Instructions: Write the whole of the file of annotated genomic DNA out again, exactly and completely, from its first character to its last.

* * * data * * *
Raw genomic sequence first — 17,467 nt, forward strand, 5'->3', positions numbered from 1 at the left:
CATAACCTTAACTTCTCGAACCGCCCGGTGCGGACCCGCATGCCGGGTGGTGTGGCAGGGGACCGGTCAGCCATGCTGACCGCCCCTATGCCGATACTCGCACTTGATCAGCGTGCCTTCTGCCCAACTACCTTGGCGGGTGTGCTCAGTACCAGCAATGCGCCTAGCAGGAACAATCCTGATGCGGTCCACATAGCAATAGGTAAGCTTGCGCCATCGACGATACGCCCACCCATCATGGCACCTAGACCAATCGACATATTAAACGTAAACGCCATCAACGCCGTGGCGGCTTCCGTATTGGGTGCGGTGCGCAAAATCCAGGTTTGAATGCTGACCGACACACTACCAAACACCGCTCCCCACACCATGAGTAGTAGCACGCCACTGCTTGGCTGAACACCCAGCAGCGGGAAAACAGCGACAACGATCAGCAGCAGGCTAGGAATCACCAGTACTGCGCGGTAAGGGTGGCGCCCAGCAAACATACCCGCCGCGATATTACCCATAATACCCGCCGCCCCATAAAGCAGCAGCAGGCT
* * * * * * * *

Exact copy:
Raw genomic sequence first — 17,467 nt, forward strand, 5'->3', positions numbered from 1 at the left:
CATAACCTTAACTTCTCGAACCGCCCGGTGCGGACCCGCATGCCGGGTGGTGTGGCAGGGGACCGGTCAGCCATGCTGACCGCCCCTATGCCGATACTCGCACTTGATCAGCGTGCCTTCTGCCCAACTACCTTGGCGGGTGTGCTCAGTACCAGCAATGCGCCTAGCAGGAACAATCCTGATGCGGTCCACATAGCAATAGGTAAGCTTGCGCCATCGACGATACGCCCACCCATCATGGCACCTAGACCAATCGACATATTAAACGTAAACGCCATCAACGCCGTGGCGGCTTCCGTATTGGGTGCGGTGCGCAAAATCCAGGTTTGAATGCTGACCGACACACTACCAAACACCGCTCCCCACACCATGAGTAGTAGCACGCCACTGCTTGGCTGAACACCCAGCAGCGGGAAAACAGCGACAACGATCAGCAGCAGGCTAGGAATCACCAGTACTGCGCGGTAAGGGTGGCGCCCAGCAAACATACCCGCCGCGATATTACCCATAATACCCGCCGCCCCATAAAGCAGCAGCAGGCT